In June, Perdomo started all five games he appeared in for a career high 29 innings pitched over the month. He lowered his number of earned runs to just 13, striking out 17 and walking just four batter in the entire month. This month was no cake walk either, Perdomo had to face four teams who all have the potential to finish first in their division this year. He got out of the month with a 3-1 record winning tough games on the road in Washington, Arizona, and Toronto. He also stood his ground in L.A. against Dodgers, his only loss of the month, and at home against San Fransisco. He pitched 10.2 total innings against these two offensive powerhouses and only managed to give up five earned runs.
This month, Luis Perdomo has found himself more on the losing side, posting a 1-3 record in his four starts. However, he has only allowed 11 earned runs in his four games and 24.1 innings pitched and struck out 19 while only allowing 10 to walk, three of which were intentional.
Perdomo recently pitched the best game of his short career so far. Against the Diamondbacks this past Sunday, Luis Perdomo threw 96 pitches over 7 innings, allowing five hits and a single unearned run. He also struck out five and allowed no batters to reach base on balls. The Padres went on to win the game 9-1, where Perdomo receive the win and even managed to help himself out with an RBI double in the 5th inning. With that outing Perdomo now holds a record of 6-7 with a 6.24 ERA and 84 strikeouts in 106.2 innings.
Over the course of these five months Andy Green and the Padres saw growth in Luis Perdomo that they didn’t think they would see for years to come. Due to his rule -5 status, Perdomo has to remain on the Padres 25-man roster, or San Diego risks him being sent back to St. Louis, where he was originally signed. In an interview, Green commented on Perdomo’s growth saying, “This is quick. Usually you’re thinking best-case scenario you find a way to get him through the season on your roster….give him low-leverage situations the whole year, then he probably goes back down the Double-A and progresses to Triple-A, and in a couple of years he’s a fixture in your rotation.”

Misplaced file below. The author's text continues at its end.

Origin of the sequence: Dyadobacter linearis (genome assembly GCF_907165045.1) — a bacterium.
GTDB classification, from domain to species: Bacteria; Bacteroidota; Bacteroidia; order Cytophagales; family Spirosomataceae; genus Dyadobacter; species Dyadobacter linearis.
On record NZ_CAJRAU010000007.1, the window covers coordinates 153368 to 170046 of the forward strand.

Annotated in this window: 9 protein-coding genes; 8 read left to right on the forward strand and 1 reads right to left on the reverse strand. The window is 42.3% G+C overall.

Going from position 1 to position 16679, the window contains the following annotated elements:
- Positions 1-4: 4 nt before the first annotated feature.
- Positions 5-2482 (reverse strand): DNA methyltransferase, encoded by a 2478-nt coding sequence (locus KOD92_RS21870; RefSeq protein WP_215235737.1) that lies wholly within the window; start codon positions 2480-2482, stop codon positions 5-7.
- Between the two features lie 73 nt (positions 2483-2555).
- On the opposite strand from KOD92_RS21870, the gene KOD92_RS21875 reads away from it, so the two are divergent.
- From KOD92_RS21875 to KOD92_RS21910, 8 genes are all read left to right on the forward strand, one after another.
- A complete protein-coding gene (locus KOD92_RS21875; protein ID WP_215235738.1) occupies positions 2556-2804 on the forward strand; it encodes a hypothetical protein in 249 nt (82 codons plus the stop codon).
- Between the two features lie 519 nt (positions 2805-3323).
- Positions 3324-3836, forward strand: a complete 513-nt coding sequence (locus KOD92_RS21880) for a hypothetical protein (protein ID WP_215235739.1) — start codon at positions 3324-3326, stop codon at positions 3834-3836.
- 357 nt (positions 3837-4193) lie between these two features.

We, as Padre fans, have watched this young timid Class-A pitcher being forced into the big leagues by way of the rule-5 draft, grow into an everyday consistent starting pitcher. Perdomo went from hardly being able to last two innings of relief, to one of the top spots on the starting rotation. He also became one of the most consistent young pitchers in the N.L. in a little less than a four-month span. He has progressed a rate that nobody in the Padres organization had predicted. His new found confidence on the mound and the rate he is progressing shows that he has the potential to be at the top of the Padres rotation for a long time. A great find by A.J. Preller and the Padres staff. They truly did strike gold with this young man.